Finding possible solutions
Given that collision of the TPP provisions with other BITs and FTAs is likely to occur, is there a way the high standards of the TPP will remain intact?
The best way to avoid a conflict of norms is the denunciation of all existing BITs and FTAs investment chapters that overlap with the TPP. In the case of FTAs with investment chapters, it is not a straightforward issue because amending one chapter could open the gate to renegotiate other provisions of the FTA.
The TPP provides possible solutions to interpret potential collision of norms. First, article 1.2.2 allows for a reconciling interpretation. If a Party considers that there is any inconsistency between the TPP and another IA of which at least another Party is a member, the relevant Parties shall consult with a view to reaching a mutually satisfactory solution. Second, a State may request the Commission of the TPP to interpret any provision of the TPP (article 27.2.2(f)). Such interpretation will be binding to the arbitral tribunal and the decisions issued must be consistent with it (article 9.25.3).The tricky point is that, in practice, this method could fail, since the Commission’s decisions require consent of all state members. To put this in perspective, in the 22 years of NAFTA, the Free Trade Commission has only issued one resolution on interpretation of the Treaty. Are these joint resolutions likely to occur in the TPP, a partnership that includes 12 members?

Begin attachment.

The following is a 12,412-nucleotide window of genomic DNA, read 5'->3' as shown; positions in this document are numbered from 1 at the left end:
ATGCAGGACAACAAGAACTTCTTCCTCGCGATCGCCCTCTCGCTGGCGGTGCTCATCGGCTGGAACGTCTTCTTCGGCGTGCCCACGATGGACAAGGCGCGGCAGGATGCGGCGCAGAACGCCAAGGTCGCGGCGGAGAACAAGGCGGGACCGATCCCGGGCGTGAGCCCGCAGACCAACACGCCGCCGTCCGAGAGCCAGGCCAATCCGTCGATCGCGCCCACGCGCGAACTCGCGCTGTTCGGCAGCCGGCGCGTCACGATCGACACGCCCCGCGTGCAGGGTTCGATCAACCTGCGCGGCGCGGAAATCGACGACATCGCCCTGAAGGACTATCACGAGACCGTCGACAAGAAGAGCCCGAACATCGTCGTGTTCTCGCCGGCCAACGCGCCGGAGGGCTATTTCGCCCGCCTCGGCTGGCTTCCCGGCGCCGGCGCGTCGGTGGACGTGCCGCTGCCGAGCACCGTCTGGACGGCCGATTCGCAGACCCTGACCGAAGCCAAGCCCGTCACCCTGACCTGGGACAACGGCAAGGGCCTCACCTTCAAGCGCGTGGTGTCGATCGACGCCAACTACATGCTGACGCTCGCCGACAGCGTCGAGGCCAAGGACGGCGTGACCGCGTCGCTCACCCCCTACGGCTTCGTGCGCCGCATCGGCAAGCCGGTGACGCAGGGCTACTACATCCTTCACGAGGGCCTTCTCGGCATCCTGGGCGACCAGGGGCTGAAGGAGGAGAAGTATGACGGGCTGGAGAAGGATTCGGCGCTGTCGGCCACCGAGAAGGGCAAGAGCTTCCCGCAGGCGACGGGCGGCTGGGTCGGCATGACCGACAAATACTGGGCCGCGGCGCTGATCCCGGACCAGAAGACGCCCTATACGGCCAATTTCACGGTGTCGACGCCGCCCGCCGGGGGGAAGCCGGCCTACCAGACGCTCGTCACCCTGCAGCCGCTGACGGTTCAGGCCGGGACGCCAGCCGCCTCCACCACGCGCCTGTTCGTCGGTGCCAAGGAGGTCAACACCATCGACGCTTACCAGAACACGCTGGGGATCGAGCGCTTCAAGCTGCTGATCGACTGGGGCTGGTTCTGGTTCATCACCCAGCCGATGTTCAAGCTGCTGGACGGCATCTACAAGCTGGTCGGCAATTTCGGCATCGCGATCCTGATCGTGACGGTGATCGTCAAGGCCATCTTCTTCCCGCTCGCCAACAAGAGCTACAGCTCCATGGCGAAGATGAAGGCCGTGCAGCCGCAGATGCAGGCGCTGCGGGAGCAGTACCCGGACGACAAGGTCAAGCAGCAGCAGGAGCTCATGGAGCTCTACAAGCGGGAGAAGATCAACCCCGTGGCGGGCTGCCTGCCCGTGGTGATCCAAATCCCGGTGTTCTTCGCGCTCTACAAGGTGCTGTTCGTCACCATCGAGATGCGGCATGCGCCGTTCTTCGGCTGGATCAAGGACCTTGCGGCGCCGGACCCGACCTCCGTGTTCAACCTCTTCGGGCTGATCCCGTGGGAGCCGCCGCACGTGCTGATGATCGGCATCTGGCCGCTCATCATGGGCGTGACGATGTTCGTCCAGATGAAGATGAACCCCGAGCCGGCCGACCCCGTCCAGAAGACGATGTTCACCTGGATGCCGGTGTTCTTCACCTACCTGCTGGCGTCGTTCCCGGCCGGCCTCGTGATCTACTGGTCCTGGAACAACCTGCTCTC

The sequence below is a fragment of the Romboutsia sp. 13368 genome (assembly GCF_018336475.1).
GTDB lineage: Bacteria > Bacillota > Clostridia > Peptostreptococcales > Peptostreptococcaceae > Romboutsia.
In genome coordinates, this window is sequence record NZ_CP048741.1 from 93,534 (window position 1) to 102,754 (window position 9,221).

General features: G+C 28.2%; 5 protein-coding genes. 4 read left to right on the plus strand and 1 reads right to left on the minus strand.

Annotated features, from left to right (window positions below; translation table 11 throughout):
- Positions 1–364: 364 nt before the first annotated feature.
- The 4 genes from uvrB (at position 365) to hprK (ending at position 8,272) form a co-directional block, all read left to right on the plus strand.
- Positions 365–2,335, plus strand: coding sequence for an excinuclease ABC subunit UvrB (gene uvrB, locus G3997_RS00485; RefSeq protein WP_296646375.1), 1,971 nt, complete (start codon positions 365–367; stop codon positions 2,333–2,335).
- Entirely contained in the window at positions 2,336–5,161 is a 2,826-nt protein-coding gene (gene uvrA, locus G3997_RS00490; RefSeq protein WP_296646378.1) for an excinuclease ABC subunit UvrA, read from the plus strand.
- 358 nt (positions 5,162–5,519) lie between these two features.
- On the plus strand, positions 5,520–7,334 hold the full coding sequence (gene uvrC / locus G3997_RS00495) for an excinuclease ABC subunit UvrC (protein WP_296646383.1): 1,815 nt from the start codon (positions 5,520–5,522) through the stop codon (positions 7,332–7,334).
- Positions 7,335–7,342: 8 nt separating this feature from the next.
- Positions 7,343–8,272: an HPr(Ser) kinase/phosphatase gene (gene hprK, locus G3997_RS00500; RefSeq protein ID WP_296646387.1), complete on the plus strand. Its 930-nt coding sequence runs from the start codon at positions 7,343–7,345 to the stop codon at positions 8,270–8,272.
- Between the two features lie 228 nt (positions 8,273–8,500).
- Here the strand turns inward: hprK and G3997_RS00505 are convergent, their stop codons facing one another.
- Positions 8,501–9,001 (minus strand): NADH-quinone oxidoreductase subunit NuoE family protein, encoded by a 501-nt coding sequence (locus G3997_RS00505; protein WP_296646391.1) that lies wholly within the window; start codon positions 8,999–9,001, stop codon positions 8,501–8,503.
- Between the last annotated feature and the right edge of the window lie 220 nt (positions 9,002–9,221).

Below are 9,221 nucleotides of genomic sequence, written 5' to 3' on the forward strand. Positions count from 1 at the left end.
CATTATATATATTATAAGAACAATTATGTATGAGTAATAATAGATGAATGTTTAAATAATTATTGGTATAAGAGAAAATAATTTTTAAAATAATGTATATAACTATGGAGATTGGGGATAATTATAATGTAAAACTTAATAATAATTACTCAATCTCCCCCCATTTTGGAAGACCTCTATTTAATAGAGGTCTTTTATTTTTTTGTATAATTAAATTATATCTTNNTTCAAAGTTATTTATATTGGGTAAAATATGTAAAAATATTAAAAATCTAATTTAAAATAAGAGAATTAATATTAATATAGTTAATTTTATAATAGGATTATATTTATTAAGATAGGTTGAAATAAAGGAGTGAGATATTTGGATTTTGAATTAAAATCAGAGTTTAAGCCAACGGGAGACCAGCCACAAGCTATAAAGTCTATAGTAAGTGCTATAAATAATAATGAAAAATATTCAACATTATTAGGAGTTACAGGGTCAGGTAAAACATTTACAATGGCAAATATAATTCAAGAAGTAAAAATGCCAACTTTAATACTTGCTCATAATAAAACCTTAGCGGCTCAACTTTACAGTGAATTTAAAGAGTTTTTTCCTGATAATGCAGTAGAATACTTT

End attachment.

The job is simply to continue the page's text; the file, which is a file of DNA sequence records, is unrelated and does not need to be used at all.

If the arbitral tribunal estimates that there is a conflict of norms on the same subject matter, article 30 of the Vienna Convention on the Law of Treaties (“VCLT”) sheds some light, yet it could be a double-edged sword. Article 30.3 of the VCLT could be a solution, by applying the lex posterior principle. If the parties to the earlier and later treaty are the same, the earlier treaty would be applied to the extent that its provisions are compatible with those of the later treaty. However, in the context of the TPP, and due to the existence of article 1.2, article 30.2 of the VCLT is likely to apply. It follows the lex prior principle, which establishes that “when a treaty specifies that it is subject to, or that it is not to be considered as incompatible with, an earlier or later treaty, the provisions of that other treaty prevail.” In this case, a prior BIT or FTA could override the TPP, so arbitrators will have to carefully analyze whether to characterize a conflict as one on the same subject matter.
Article 1.2 TPP will most likely bring conflict of laws between the TPP and other IAs. This creates the potential risk that the high standards of the TPP could not be fully applied. Arbitrators will have to carefully analyze the claims, interpret treaty provisions, and apply a strict criteria to avoid the importation of other BITs provisions that could frivolously deteriorate the TPP standard. Furthermore, TPP member States will have to make efforts to address the interpretation of conflictive provisions in the short term before a large number of cases arise on the same issue with dissimilar reasoning.